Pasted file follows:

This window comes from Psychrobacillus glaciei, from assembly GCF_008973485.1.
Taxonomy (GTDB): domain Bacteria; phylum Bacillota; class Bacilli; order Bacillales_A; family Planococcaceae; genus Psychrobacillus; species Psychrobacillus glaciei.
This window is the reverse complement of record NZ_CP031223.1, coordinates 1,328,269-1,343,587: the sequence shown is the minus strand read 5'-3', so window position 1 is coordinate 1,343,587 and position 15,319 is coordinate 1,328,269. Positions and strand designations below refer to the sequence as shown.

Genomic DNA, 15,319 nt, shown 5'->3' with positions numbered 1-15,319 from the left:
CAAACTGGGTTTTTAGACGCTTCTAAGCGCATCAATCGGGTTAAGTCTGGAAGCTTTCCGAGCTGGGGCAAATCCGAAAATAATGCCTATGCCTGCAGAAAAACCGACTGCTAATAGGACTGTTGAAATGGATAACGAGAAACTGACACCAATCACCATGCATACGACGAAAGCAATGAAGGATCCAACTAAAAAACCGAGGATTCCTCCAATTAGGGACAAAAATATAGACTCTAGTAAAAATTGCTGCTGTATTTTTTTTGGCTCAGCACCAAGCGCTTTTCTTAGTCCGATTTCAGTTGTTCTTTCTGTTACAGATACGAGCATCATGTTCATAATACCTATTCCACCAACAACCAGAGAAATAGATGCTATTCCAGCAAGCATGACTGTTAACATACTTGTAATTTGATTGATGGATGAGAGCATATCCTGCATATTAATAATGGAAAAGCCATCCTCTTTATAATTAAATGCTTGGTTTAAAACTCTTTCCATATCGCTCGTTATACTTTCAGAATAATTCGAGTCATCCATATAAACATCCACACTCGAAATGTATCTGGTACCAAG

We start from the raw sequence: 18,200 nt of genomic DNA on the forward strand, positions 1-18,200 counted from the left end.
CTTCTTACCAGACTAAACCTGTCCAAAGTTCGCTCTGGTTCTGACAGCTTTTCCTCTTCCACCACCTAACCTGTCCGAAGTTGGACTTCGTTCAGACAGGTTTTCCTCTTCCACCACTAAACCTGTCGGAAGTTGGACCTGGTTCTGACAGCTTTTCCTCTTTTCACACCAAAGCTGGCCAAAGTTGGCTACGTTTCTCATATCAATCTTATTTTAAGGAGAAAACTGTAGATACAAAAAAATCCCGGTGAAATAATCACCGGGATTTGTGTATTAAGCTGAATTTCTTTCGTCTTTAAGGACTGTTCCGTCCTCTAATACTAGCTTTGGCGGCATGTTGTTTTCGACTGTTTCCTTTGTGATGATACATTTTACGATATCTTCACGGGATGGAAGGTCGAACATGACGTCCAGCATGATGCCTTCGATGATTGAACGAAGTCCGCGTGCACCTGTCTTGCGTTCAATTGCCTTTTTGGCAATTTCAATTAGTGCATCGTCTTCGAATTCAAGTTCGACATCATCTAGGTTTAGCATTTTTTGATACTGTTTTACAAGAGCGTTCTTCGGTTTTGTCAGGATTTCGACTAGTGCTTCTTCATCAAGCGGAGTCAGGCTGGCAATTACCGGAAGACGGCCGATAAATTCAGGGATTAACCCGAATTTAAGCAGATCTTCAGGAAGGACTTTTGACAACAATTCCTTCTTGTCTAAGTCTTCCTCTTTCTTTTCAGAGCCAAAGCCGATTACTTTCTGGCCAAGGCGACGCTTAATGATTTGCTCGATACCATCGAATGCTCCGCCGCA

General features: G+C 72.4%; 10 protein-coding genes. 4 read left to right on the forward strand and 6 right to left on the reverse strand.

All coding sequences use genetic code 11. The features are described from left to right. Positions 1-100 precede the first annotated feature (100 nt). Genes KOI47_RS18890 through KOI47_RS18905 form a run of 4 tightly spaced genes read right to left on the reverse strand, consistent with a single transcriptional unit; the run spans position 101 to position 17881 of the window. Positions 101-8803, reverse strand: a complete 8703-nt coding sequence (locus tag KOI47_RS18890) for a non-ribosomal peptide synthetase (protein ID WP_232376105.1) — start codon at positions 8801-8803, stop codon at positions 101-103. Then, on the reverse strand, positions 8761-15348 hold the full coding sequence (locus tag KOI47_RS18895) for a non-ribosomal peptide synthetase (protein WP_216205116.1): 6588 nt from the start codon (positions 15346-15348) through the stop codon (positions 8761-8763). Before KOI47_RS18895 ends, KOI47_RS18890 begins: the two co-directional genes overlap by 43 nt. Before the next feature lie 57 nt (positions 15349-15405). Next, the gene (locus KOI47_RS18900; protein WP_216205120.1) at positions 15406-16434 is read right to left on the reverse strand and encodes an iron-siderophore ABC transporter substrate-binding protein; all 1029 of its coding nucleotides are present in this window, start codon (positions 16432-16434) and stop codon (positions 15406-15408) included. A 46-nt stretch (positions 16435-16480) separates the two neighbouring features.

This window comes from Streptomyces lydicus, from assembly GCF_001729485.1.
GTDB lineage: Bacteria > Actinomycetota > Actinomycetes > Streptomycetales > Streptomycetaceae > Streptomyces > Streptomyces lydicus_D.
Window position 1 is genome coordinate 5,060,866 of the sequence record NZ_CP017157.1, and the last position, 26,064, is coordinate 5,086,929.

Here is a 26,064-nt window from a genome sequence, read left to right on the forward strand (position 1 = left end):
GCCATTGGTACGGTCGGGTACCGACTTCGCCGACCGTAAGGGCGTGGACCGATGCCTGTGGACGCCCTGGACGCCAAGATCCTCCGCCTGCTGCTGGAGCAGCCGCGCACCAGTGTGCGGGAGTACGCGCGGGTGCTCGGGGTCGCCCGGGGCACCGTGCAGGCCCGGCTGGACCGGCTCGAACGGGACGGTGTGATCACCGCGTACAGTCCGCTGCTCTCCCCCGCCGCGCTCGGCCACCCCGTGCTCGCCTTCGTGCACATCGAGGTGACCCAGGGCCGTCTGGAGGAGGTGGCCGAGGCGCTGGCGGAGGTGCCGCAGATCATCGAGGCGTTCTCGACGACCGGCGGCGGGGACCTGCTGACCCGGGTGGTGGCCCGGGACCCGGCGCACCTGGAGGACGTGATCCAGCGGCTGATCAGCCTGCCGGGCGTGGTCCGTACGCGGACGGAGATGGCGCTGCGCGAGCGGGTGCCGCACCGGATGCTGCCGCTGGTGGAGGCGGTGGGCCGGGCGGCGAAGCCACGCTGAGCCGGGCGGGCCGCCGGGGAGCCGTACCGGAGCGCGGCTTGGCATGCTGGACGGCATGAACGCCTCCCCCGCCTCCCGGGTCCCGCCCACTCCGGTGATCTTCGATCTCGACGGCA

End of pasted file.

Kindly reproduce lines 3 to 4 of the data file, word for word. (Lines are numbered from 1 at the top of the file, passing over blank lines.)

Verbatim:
This window is the reverse complement of record NZ_CP031223.1, coordinates 1,328,269-1,343,587: the sequence shown is the minus strand read 5'-3', so window position 1 is coordinate 1,343,587 and position 15,319 is coordinate 1,328,269. Positions and strand designations below refer to the sequence as shown.

Genomic DNA, 15,319 nt, shown 5'->3' with positions numbered 1-15,319 from the left: